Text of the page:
Imagine a Motorhead and Beach Boys collab and you might get “Dirty Water,” a track that convinces you it’s a soft beach-rock groove right before aggressive guitar riffs take it over halfway through.

That’s how David Grohl, in leather high-tops, ripped jeans and a lumberjack shirt, described new music from him and the other fighters of foo last week at a preview of their new album hours before they took the stage at Impact Arena.

“This is our most experimental record so far, and rhythmically, we were trying to do something different,” Grohl said before suggesting it was something Lemmy and Brian Wilson would give birth to.

Foo Fighters aren’t exactly underground or normally the kind of music you’d read about in this space, but who can say they haven’t been exposed to the music? Even the hardestcore junglists know the words to “Everlong.”


Twenty-one years and eight award-winning albums after they first came to Bangkok, the band returned Aug. 24 to do it again for their fans in Thailand and promote “Concrete and Gold,” which drops Sept. 15.

Like the visiting dignitaries they are, the band’s security for a pre-gig presser was tight af. There was no getting inside without a thorough pat-down – even metal detectors. Security guards confiscated phones, cameras and even my wallet. Writing could only be done by pencil and paper.

And once inside we were briefed that each reporter could ask one question only and it had to be about the gig or the new album, lastly we couldn’t utter a peep until the album’s official release date, which is why you’re seeing NFTU published today.

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Sounds like some fascist corporate bullshit you say?

Well, in all fairness, the band must be tired of leaked albums and reporters asking the same questions about what they really think about Nickelback.

I definitely felt a Wayne’s World-esque, we’re-not-worthy moment. This was, after all, the former drummer for one of the greatest rock bands of all time (Nirvana). Did I mention he played drums for Queens of the Stone Age as well?

For about an hour, we listened to all 11 tracks from the new album up close and personal on a full sound setup before a brief Q&A sesh.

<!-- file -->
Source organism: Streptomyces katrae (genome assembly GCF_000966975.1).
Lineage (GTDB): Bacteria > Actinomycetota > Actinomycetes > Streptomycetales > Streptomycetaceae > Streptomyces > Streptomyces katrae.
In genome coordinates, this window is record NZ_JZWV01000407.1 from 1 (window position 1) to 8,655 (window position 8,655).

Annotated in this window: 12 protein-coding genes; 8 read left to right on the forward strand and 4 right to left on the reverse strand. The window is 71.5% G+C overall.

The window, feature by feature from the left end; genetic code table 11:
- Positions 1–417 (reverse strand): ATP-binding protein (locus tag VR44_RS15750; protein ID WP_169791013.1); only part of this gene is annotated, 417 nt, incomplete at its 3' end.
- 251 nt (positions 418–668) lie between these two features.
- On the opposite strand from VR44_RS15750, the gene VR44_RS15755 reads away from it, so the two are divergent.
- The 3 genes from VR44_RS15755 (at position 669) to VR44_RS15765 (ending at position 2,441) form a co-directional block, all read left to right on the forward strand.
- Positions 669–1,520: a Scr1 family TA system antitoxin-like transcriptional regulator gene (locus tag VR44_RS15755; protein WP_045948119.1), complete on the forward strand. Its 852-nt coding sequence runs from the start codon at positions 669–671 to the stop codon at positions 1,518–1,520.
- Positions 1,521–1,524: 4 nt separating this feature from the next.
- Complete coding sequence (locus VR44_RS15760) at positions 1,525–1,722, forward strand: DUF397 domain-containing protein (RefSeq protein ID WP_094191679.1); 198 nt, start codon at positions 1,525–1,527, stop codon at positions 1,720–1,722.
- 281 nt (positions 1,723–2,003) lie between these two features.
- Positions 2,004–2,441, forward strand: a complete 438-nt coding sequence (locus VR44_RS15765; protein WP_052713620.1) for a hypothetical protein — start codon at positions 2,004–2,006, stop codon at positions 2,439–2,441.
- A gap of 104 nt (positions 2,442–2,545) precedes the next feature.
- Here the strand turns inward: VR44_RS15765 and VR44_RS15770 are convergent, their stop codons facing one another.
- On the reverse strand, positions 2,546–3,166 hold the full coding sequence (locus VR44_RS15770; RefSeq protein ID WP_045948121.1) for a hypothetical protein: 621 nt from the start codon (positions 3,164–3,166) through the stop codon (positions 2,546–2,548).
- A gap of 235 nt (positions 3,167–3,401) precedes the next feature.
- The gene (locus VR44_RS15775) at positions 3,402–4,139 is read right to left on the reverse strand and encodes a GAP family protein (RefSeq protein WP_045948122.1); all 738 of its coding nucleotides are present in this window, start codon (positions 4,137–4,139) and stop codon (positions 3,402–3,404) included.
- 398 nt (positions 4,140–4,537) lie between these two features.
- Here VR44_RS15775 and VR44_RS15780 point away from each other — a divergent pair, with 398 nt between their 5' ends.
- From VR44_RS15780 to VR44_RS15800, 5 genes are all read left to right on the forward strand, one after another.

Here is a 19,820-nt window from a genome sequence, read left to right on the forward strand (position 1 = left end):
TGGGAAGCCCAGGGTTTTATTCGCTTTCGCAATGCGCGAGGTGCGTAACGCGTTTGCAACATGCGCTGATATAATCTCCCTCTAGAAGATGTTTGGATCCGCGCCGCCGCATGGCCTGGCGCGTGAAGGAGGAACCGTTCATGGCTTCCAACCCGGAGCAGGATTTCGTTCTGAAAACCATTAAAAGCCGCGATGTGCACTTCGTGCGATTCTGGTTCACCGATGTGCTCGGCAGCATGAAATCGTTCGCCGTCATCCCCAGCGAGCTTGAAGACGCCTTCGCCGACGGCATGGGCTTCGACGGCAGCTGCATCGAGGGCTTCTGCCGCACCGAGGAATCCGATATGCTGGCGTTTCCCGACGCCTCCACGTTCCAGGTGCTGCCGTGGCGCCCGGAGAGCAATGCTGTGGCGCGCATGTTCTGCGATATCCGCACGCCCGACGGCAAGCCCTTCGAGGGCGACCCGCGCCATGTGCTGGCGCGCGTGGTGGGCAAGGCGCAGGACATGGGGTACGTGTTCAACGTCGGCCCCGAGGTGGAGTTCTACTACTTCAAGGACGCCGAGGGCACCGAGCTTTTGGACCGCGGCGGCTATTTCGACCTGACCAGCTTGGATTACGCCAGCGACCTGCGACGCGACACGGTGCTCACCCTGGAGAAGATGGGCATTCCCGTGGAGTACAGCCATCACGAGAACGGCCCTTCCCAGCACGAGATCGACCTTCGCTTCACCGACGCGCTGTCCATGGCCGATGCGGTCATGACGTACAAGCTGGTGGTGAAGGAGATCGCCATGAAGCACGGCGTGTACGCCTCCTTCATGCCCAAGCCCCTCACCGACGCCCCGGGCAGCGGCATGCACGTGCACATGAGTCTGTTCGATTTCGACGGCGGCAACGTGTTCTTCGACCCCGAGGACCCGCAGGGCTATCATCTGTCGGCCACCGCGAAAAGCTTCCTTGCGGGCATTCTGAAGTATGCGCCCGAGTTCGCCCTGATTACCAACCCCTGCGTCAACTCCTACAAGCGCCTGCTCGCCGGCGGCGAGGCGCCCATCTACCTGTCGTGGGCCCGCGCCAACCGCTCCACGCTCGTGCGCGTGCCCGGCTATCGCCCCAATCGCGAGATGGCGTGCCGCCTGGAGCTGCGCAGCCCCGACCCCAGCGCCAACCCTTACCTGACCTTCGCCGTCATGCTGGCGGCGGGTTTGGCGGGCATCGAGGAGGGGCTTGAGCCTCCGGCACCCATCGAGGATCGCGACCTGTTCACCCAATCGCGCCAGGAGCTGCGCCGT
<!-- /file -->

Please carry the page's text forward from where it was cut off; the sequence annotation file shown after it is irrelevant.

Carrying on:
On it, the band hews to their signature songwriting formula albeit on a much heavier tilt.

“On all the songs, I wanted to find different dynamics of rhythms to start from,” Grohl said of the musical inspiration.

That’s most evident on “Run,” the album’s first single and second track. It’s Soca-esque drum beats, grinding guitars and screaming vocals set the the tone for the rest of the album.

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In it, Grohl screams: “The rats are on parade, another made charade, what you gonna do?”

Asked if the Orange One was inspiration for the track and album, Grohl said yes, to an extent.

“Donald Trump is inspiring to [the song writing] but not in a beautiful way, but in a dark and depressing way,” he said. “But we can’t make a Rage Against the Machine record.”


“Concrete and Gold,” their ninth album studio album, was produced by Greg Kurstin (Adele, Sia, Pink) and features a drum cameo by Sir Paul McCartney on the vibey track “Sunday Rain.”

Drummer Taylor Hawkins said working with the Beatle was quite the experience.

“We still weren’t sure if he was gonna do it because, yaknow, he’s Paul McCartney,” he said. “He’s a natural musician. He never heard the fucking song, and he did two takes, and it turned out great.”

Rami Jaffee
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Chris Shiflett
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Nate Mendel
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Pat Smear
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Taylor cropped
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